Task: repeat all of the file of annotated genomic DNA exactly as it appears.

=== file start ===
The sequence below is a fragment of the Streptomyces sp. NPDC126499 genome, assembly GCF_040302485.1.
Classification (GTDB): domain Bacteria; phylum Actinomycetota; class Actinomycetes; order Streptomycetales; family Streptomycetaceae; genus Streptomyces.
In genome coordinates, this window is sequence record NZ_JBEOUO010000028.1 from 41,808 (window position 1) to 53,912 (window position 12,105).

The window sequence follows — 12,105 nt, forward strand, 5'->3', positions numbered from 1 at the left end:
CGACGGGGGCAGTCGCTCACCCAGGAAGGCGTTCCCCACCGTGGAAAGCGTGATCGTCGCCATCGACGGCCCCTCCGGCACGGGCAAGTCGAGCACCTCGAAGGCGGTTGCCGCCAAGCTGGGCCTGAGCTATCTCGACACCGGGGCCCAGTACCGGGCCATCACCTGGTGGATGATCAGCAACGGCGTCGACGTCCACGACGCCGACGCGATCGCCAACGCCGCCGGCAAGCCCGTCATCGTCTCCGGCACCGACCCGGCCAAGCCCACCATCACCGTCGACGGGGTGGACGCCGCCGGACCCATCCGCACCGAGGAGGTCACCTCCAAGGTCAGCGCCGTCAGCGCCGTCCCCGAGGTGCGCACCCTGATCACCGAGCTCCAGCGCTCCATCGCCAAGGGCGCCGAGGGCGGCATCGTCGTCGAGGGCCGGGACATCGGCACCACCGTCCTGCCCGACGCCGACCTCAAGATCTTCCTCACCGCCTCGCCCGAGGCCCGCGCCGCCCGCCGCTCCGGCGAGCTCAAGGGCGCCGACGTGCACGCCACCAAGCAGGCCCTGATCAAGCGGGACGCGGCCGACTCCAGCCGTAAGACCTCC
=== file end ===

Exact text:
The sequence below is a fragment of the Streptomyces sp. NPDC126499 genome, assembly GCF_040302485.1.
Classification (GTDB): domain Bacteria; phylum Actinomycetota; class Actinomycetes; order Streptomycetales; family Streptomycetaceae; genus Streptomyces.
In genome coordinates, this window is sequence record NZ_JBEOUO010000028.1 from 41,808 (window position 1) to 53,912 (window position 12,105).

The window sequence follows — 12,105 nt, forward strand, 5'->3', positions numbered from 1 at the left end:
CGACGGGGGCAGTCGCTCACCCAGGAAGGCGTTCCCCACCGTGGAAAGCGTGATCGTCGCCATCGACGGCCCCTCCGGCACGGGCAAGTCGAGCACCTCGAAGGCGGTTGCCGCCAAGCTGGGCCTGAGCTATCTCGACACCGGGGCCCAGTACCGGGCCATCACCTGGTGGATGATCAGCAACGGCGTCGACGTCCACGACGCCGACGCGATCGCCAACGCCGCCGGCAAGCCCGTCATCGTCTCCGGCACCGACCCGGCCAAGCCCACCATCACCGTCGACGGGGTGGACGCCGCCGGACCCATCCGCACCGAGGAGGTCACCTCCAAGGTCAGCGCCGTCAGCGCCGTCCCCGAGGTGCGCACCCTGATCACCGAGCTCCAGCGCTCCATCGCCAAGGGCGCCGAGGGCGGCATCGTCGTCGAGGGCCGGGACATCGGCACCACCGTCCTGCCCGACGCCGACCTCAAGATCTTCCTCACCGCCTCGCCCGAGGCCCGCGCCGCCCGCCGCTCCGGCGAGCTCAAGGGCGCCGACGTGCACGCCACCAAGCAGGCCCTGATCAAGCGGGACGCGGCCGACTCCAGCCGTAAGACCTCC